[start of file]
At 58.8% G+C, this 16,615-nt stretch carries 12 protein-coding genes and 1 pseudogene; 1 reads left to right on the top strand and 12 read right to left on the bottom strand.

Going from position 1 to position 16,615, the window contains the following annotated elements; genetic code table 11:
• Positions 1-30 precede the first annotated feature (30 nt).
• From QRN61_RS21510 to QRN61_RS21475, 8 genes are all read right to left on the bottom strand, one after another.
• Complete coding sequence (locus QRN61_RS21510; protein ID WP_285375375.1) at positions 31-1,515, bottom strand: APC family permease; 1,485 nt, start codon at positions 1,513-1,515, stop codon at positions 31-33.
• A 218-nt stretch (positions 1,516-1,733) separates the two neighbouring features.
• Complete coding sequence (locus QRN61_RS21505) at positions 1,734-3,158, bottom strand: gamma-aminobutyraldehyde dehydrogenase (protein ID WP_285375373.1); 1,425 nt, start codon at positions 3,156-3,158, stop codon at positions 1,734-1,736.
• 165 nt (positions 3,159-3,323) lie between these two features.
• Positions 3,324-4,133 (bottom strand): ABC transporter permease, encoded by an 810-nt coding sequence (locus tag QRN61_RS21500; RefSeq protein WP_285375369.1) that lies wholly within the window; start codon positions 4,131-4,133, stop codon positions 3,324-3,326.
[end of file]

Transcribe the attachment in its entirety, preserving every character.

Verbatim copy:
At 58.8% G+C, this 16,615-nt stretch carries 12 protein-coding genes and 1 pseudogene; 1 reads left to right on the top strand and 12 read right to left on the bottom strand.

Going from position 1 to position 16,615, the window contains the following annotated elements; genetic code table 11:
• Positions 1-30 precede the first annotated feature (30 nt).
• From QRN61_RS21510 to QRN61_RS21475, 8 genes are all read right to left on the bottom strand, one after another.
• Complete coding sequence (locus QRN61_RS21510; protein ID WP_285375375.1) at positions 31-1,515, bottom strand: APC family permease; 1,485 nt, start codon at positions 1,513-1,515, stop codon at positions 31-33.
• A 218-nt stretch (positions 1,516-1,733) separates the two neighbouring features.
• Complete coding sequence (locus QRN61_RS21505) at positions 1,734-3,158, bottom strand: gamma-aminobutyraldehyde dehydrogenase (protein ID WP_285375373.1); 1,425 nt, start codon at positions 3,156-3,158, stop codon at positions 1,734-1,736.
• 165 nt (positions 3,159-3,323) lie between these two features.
• Positions 3,324-4,133 (bottom strand): ABC transporter permease, encoded by an 810-nt coding sequence (locus tag QRN61_RS21500; RefSeq protein WP_285375369.1) that lies wholly within the window; start codon positions 4,131-4,133, stop codon positions 3,324-3,326.